Let’s unpack this together, shall we?

There has been a lot of negativity, and I expected that, but I try to not read into it too much. A lot of the backlash is a diversion from the real issue, something I was reminded of firsthand this summer.

I was in Miami with three others at a restaurant and there was a shooting. Everybody ducked under the table out of fear, and a cop came in and told us it was fine, that it was just fireworks. We knew that wasn’t the truth.

Both truth-tellers and skilled fantasists provide the kind of details an average person would expect to recall from a real life incident. The date of the incident, the names of who you were with, the location of the incident, and the name of the place. All of those elements are missing here – precisely what you expect from someone intentionally trying to withhold such information lest facts be checked. But this is a huge red flag for journalists who’ve spent a career determining whether they’re talking to a real witness to a crime, or a grandstanding nut job looking to get their name in the paper.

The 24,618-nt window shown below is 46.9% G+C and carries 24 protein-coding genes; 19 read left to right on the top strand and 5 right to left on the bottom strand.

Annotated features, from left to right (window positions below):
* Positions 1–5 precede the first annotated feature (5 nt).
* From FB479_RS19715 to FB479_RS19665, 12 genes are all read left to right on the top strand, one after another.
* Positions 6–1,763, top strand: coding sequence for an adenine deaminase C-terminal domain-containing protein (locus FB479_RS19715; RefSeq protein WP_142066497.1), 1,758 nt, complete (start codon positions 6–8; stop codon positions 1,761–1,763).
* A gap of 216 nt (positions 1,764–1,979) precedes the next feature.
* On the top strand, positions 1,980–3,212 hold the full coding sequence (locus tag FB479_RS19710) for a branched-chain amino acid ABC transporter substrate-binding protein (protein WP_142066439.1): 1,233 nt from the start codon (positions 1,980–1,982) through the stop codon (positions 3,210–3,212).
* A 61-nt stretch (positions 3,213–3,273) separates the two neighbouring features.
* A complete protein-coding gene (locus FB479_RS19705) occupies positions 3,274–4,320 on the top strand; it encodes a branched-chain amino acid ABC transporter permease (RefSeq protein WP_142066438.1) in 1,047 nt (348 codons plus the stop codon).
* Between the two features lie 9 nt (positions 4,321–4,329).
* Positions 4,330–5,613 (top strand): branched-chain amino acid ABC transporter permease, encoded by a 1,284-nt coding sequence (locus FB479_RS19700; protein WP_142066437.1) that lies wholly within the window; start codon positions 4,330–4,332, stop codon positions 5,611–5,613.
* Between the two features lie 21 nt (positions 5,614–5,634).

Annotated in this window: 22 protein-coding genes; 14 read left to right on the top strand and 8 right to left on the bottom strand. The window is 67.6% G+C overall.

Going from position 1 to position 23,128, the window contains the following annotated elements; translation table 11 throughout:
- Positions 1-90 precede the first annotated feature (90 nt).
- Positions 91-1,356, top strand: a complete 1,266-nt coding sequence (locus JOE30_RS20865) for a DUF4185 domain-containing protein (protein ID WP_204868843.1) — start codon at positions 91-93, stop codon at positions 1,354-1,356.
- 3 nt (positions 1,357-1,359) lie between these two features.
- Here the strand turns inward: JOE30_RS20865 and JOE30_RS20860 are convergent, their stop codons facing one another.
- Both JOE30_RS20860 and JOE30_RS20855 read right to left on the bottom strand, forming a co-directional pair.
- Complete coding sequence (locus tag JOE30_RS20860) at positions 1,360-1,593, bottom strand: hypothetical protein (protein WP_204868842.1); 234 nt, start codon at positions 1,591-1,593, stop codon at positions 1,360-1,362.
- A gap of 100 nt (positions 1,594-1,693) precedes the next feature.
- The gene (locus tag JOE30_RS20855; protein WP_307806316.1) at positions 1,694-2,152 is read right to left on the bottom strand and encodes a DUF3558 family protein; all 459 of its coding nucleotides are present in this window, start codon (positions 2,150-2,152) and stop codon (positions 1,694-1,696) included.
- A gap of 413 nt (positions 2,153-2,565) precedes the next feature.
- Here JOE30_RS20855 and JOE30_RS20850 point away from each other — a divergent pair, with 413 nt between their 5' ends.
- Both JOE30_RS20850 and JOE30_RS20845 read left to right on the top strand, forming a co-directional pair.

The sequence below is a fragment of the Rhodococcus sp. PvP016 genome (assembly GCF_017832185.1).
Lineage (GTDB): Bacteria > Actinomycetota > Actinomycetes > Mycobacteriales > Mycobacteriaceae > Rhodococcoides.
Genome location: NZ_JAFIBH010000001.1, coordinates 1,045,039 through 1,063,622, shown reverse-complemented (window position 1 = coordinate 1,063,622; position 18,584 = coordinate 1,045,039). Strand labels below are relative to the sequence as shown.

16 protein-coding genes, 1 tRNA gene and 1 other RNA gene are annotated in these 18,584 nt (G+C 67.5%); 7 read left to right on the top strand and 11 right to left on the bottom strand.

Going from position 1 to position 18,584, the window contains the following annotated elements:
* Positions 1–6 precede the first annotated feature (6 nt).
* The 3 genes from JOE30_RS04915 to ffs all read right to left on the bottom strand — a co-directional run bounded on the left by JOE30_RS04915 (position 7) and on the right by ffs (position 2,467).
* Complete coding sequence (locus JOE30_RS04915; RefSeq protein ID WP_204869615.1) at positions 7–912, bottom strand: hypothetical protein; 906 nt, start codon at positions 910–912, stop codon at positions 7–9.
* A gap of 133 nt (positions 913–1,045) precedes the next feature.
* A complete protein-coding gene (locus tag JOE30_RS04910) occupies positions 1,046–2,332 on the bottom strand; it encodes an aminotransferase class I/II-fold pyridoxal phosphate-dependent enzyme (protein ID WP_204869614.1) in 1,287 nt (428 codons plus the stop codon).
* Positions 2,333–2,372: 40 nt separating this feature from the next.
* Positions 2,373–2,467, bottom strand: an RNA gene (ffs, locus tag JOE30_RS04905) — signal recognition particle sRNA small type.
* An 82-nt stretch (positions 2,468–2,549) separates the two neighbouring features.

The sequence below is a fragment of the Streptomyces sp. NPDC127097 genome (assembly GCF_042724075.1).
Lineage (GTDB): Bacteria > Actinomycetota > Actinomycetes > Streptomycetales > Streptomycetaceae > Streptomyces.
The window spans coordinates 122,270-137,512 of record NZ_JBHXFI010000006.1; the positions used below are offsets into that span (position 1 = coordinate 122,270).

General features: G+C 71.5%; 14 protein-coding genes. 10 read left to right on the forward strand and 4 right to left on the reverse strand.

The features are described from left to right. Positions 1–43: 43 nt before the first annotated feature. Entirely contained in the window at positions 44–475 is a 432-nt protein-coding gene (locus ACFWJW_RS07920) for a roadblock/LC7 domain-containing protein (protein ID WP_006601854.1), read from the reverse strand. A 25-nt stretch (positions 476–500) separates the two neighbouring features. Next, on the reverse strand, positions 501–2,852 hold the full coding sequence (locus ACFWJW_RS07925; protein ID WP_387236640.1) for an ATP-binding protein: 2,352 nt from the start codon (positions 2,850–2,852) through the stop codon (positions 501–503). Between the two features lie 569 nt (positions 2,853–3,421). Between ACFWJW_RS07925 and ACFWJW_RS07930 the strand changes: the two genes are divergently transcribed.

I guess that skepticism a journalist is required to have goes out the window when the witness in question is a hometown football hero riding high on a social justice crusade.

We began to leave the only way we knew, but there was a lady in regular street clothes directing traffic, telling us, “Go this way, go this way!” At a serious, scary moment a lady I didn’t know was telling me which way to go, and I didn’t trust it.